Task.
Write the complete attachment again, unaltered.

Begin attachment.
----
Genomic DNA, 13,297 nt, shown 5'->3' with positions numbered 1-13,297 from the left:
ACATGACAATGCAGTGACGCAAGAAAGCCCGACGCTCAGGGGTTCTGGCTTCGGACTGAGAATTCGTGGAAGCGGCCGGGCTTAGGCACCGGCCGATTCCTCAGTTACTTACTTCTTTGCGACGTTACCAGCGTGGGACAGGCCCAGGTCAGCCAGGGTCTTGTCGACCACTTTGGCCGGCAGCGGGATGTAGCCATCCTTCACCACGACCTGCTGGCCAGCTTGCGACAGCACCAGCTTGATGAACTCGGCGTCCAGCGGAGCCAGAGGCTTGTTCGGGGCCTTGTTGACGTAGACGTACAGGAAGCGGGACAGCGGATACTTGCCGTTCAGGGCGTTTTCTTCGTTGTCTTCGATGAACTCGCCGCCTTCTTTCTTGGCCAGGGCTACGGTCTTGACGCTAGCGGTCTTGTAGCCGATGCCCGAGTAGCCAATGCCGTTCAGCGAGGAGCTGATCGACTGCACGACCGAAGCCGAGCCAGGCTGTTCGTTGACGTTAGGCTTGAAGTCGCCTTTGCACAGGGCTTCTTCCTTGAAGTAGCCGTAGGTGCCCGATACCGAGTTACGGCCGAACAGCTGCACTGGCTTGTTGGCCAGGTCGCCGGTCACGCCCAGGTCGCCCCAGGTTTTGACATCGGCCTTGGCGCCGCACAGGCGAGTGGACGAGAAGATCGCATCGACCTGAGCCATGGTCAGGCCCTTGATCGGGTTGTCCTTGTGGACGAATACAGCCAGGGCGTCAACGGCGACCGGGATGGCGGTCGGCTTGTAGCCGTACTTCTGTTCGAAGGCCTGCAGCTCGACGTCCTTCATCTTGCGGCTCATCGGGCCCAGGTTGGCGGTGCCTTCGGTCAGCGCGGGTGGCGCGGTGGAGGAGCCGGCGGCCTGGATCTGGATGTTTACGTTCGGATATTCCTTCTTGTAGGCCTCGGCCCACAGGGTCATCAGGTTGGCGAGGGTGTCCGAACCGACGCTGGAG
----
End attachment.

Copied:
Genomic DNA, 13,297 nt, shown 5'->3' with positions numbered 1-13,297 from the left:
ACATGACAATGCAGTGACGCAAGAAAGCCCGACGCTCAGGGGTTCTGGCTTCGGACTGAGAATTCGTGGAAGCGGCCGGGCTTAGGCACCGGCCGATTCCTCAGTTACTTACTTCTTTGCGACGTTACCAGCGTGGGACAGGCCCAGGTCAGCCAGGGTCTTGTCGACCACTTTGGCCGGCAGCGGGATGTAGCCATCCTTCACCACGACCTGCTGGCCAGCTTGCGACAGCACCAGCTTGATGAACTCGGCGTCCAGCGGAGCCAGAGGCTTGTTCGGGGCCTTGTTGACGTAGACGTACAGGAAGCGGGACAGCGGATACTTGCCGTTCAGGGCGTTTTCTTCGTTGTCTTCGATGAACTCGCCGCCTTCTTTCTTGGCCAGGGCTACGGTCTTGACGCTAGCGGTCTTGTAGCCGATGCCCGAGTAGCCAATGCCGTTCAGCGAGGAGCTGATCGACTGCACGACCGAAGCCGAGCCAGGCTGTTCGTTGACGTTAGGCTTGAAGTCGCCTTTGCACAGGGCTTCTTCCTTGAAGTAGCCGTAGGTGCCCGATACCGAGTTACGGCCGAACAGCTGCACTGGCTTGTTGGCCAGGTCGCCGGTCACGCCCAGGTCGCCCCAGGTTTTGACATCGGCCTTGGCGCCGCACAGGCGAGTGGACGAGAAGATCGCATCGACCTGAGCCATGGTCAGGCCCTTGATCGGGTTGTCCTTGTGGACGAATACAGCCAGGGCGTCAACGGCGACCGGGATGGCGGTCGGCTTGTAGCCGTACTTCTGTTCGAAGGCCTGCAGCTCGACGTCCTTCATCTTGCGGCTCATCGGGCCCAGGTTGGCGGTGCCTTCGGTCAGCGCGGGTGGCGCGGTGGAGGAGCCGGCGGCCTGGATCTGGATGTTTACGTTCGGATATTCCTTCTTGTAGGCCTCGGCCCACAGGGTCATCAGGTTGGCGAGGGTGTCCGAACCGACGCTGGAG